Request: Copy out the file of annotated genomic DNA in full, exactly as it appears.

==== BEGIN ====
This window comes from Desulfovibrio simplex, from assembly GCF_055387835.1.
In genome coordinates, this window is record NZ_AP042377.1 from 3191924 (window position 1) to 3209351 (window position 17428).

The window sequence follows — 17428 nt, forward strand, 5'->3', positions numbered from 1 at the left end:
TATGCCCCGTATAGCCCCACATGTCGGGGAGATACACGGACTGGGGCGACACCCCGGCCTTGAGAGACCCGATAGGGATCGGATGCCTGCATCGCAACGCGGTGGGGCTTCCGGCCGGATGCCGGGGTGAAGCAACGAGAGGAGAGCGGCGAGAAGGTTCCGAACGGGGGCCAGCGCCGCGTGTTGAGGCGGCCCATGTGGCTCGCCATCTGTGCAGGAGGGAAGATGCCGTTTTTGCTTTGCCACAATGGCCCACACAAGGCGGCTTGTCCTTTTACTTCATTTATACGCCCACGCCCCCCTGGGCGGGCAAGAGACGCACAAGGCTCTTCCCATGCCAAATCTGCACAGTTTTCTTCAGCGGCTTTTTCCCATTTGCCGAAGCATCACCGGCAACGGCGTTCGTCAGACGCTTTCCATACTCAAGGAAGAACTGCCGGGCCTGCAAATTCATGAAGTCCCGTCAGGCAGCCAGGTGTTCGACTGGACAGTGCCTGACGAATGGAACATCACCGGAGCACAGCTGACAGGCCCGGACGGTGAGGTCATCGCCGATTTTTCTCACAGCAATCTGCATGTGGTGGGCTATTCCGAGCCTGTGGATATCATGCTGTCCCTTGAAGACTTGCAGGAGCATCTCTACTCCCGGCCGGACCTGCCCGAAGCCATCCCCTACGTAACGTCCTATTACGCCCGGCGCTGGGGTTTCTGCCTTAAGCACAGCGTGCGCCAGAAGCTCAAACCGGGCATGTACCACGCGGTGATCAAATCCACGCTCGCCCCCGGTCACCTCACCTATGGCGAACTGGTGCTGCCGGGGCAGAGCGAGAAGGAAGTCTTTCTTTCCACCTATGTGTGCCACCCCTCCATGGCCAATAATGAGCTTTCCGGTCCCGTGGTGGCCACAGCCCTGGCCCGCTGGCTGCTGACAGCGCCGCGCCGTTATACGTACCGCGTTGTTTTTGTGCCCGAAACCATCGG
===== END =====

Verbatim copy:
This window comes from Desulfovibrio simplex, from assembly GCF_055387835.1.
In genome coordinates, this window is record NZ_AP042377.1 from 3191924 (window position 1) to 3209351 (window position 17428).

The window sequence follows — 17428 nt, forward strand, 5'->3', positions numbered from 1 at the left end:
TATGCCCCGTATAGCCCCACATGTCGGGGAGATACACGGACTGGGGCGACACCCCGGCCTTGAGAGACCCGATAGGGATCGGATGCCTGCATCGCAACGCGGTGGGGCTTCCGGCCGGATGCCGGGGTGAAGCAACGAGAGGAGAGCGGCGAGAAGGTTCCGAACGGGGGCCAGCGCCGCGTGTTGAGGCGGCCCATGTGGCTCGCCATCTGTGCAGGAGGGAAGATGCCGTTTTTGCTTTGCCACAATGGCCCACACAAGGCGGCTTGTCCTTTTACTTCATTTATACGCCCACGCCCCCCTGGGCGGGCAAGAGACGCACAAGGCTCTTCCCATGCCAAATCTGCACAGTTTTCTTCAGCGGCTTTTTCCCATTTGCCGAAGCATCACCGGCAACGGCGTTCGTCAGACGCTTTCCATACTCAAGGAAGAACTGCCGGGCCTGCAAATTCATGAAGTCCCGTCAGGCAGCCAGGTGTTCGACTGGACAGTGCCTGACGAATGGAACATCACCGGAGCACAGCTGACAGGCCCGGACGGTGAGGTCATCGCCGATTTTTCTCACAGCAATCTGCATGTGGTGGGCTATTCCGAGCCTGTGGATATCATGCTGTCCCTTGAAGACTTGCAGGAGCATCTCTACTCCCGGCCGGACCTGCCCGAAGCCATCCCCTACGTAACGTCCTATTACGCCCGGCGCTGGGGTTTCTGCCTTAAGCACAGCGTGCGCCAGAAGCTCAAACCGGGCATGTACCACGCGGTGATCAAATCCACGCTCGCCCCCGGTCACCTCACCTATGGCGAACTGGTGCTGCCGGGGCAGAGCGAGAAGGAAGTCTTTCTTTCCACCTATGTGTGCCACCCCTCCATGGCCAATAATGAGCTTTCCGGTCCCGTGGTGGCCACAGCCCTGGCCCGCTGGCTGCTGACAGCGCCGCGCCGTTATACGTACCGCGTTGTTTTTGTGCCCGAAACCATCGG